Purple-Roof+ is a detention-based green roof recipe that also excels in retention.
Retention is water absorbed by a green roof through micropore capillary action.In lay terms: retention is like water held by a sponge. This water is held in place, and the only way it can escape is through UPWARD via evapotranspiration.
Evapotranspiration is the combined effect of evaporation and plant transpiration meaning that the water becomes water vapor, i.e., the sponge dries out.
Water is either retained or not. Either it stays in the sponge, or it leaves as runoff. Any water leaving as runoff is not retained but DETAINED.
Detention is stormwater that is in excess of retention.Detention deals with the runoff.
The goal of a detention-oriented green roof is to delay peak runoff so that sewage systems have time to drain. It is this delay that what saves us from floods.Thus, detention has a time component added.
Almost all of the rain that falls onto a fully saturated profile will quickly drain through and flow underneath a traditional green roof profile. The water will run to the drain in such a short time frame that a traditional green roof cannot claim to have much more than 10-30 seconds of DETENTION TIME.
Runoff is DOWNWARD water movement in comparison to the UPWARD movement of retained water.
It is accurate and fair to say that in the purest form of the word green roofs, once fully saturated, do not offer much Detention (time).
There are micropores and macropores in a green roof profile.
When a roof is fully saturated, the micropores are full due to capillary action, and when they are full, it may take 7-14 days to empty out once again. This is what makes a green roof a good volume reducer, but it is also the reason that a green roof rarely Retains more than 50% on an annual basis.
It is also the reason that civil engineers do not think that green roofs are a primary stormwater management tool. Green roofs are not a reliable stormwater peak flow delay and reduction tools that will function EVERY time, simply because the 2nd-day storm or the XL storm overwhelms the system almost instantly.
To clarify: a saturated soil is not 100% filled with water. Instead, it has a maximum water table within the soil profile; that is what makes it ‘saturated.’For instance, in a 10cm (4 inches) soil column on a green roof, the bottom 2.5cm (1 inch) is soaking wet, and the top 7.5cm (3 inches) is very moist. This is a huge difference!In this scenario, the water table is at 2.5cm (1 inch). Only this section is truly saturated.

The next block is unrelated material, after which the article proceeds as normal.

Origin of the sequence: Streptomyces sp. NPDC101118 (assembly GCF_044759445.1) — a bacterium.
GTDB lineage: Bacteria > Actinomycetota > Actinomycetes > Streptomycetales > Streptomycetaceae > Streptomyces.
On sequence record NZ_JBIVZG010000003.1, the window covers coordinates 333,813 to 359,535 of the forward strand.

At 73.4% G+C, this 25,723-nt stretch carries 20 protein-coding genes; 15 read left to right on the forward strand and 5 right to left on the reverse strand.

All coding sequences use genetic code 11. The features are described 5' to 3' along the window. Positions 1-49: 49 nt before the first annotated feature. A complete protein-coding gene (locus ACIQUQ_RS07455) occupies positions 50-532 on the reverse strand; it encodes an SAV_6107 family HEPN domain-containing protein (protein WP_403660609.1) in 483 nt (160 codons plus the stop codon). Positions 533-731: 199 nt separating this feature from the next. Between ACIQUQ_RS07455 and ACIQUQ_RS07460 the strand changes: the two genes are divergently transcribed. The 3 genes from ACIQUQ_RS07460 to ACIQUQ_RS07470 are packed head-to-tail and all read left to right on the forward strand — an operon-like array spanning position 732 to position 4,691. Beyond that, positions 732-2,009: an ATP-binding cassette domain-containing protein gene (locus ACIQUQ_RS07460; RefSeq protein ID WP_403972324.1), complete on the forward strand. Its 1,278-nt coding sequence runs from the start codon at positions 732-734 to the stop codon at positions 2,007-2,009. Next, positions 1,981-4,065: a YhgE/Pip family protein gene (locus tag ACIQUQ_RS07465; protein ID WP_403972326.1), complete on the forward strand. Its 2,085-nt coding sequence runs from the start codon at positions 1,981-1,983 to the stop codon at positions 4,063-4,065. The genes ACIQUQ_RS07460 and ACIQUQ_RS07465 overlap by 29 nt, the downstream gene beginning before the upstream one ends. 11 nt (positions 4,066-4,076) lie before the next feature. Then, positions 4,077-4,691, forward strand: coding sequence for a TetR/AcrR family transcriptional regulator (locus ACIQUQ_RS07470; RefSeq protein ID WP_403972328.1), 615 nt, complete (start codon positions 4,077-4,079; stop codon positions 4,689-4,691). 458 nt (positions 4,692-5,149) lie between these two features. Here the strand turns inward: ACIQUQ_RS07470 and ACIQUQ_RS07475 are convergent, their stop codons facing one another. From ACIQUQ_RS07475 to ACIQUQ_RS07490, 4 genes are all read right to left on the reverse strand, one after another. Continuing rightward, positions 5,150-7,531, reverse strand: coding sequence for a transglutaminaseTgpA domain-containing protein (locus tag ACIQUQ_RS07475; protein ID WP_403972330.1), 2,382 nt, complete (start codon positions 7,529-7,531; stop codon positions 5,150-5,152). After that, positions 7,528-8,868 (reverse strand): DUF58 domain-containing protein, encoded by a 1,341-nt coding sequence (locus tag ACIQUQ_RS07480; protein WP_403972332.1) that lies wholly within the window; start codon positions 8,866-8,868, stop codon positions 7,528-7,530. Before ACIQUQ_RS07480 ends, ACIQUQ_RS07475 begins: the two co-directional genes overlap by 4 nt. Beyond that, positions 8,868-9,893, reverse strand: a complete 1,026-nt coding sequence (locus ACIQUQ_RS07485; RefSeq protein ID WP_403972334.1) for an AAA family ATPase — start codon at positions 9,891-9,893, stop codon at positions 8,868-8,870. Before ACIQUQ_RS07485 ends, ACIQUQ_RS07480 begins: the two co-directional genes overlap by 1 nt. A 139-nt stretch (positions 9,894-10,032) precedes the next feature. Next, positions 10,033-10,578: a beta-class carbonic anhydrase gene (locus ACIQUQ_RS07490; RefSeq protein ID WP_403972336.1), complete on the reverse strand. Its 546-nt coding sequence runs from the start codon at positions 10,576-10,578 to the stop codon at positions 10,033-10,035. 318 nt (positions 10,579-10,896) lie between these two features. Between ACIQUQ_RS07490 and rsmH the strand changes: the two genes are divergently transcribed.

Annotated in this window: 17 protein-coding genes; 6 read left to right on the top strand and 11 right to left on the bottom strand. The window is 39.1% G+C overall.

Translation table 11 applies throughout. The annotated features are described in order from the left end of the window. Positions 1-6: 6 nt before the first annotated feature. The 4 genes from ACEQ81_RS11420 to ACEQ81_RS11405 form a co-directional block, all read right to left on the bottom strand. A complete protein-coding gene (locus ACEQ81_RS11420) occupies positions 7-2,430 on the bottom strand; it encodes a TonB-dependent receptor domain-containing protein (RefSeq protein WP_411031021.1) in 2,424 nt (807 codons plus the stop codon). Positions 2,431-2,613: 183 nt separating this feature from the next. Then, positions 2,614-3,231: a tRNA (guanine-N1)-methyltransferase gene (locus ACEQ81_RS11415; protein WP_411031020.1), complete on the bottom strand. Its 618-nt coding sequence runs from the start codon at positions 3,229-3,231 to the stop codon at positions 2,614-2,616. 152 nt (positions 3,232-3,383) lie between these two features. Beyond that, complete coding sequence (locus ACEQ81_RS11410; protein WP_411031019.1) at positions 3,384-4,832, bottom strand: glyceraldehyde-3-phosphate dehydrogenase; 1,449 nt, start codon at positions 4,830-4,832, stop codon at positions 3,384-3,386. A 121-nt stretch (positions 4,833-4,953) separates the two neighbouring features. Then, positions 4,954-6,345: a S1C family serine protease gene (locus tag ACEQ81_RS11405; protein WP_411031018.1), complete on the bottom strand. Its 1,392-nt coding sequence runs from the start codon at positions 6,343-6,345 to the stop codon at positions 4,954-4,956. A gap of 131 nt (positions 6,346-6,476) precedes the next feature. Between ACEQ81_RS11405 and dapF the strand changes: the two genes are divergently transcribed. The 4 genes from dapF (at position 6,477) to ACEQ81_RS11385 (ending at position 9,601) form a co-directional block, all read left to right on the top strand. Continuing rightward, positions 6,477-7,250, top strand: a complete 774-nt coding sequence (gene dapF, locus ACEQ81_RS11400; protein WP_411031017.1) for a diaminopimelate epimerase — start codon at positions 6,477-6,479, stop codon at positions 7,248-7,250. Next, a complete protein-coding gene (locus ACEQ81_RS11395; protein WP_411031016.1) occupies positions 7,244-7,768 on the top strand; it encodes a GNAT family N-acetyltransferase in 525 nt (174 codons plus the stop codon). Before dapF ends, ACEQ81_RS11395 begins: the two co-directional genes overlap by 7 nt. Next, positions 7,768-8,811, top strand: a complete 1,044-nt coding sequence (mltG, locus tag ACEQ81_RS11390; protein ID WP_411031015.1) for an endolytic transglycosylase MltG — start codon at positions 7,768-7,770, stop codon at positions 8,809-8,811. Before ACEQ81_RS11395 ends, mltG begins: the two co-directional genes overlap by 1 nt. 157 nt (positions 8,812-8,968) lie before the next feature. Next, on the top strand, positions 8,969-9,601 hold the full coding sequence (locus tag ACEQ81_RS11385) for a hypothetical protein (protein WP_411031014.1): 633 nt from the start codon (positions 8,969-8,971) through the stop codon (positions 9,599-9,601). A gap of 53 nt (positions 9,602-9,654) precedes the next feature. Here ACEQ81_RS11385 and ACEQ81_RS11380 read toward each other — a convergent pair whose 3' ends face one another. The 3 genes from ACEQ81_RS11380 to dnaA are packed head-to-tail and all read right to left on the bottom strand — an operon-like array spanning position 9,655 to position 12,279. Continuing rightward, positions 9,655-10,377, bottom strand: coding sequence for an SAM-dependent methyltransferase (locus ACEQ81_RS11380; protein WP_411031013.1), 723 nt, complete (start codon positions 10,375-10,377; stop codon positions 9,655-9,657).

In a normal green roof profile, the MACROPORES and the drainage layer, which is also a macropore-filled space, are never filled up to full capacity. Water simply falls out of these pores as they are too big to hold onto the water. Also, the drainage layer is an optimized water facilitator, not a restrictor.
With the Purple-Roof+ concept, we replace the traditional drainage layer with a Detention Layer to restrict the outflow speed in the drainage zone. This allows water to back up into the green roof profile base. First, we completely fill up the drainage layer, and then as pressure resistance builds up, we also raise the water table from 2.5cm (1 inch) all the way up to 10+cm (4 inches).
The water amount that is temporarily added into the profile is easily 4-5cm (+/- 2 inches) extra water content. If you want to store
Then, as the storm rages over the property, this water finds a storage space in the macropores where it can reside for 12-360 minutes, depending on slope and distance calculations. As the Purple-Roof Detention layer slowly empties, the water level in the soil starts to lower from the peak of 10cm (4 inches) back down to 2.5cm (1 inch), and the Detention layer itself will drain empty. This creates an additional long tail effect.
As a result, our Purple-Roof+ System can absorb the peak of the storm, temporarily store it, release it slowly, and repeat it 2-3 hours later, over and over and over again.
Please, contact us if you have any questions or would like to discuss specs or projects or perhaps look at some monitoring data.
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Also, check out our article on green roof ROI: Green Roof ROI - What's the Deal?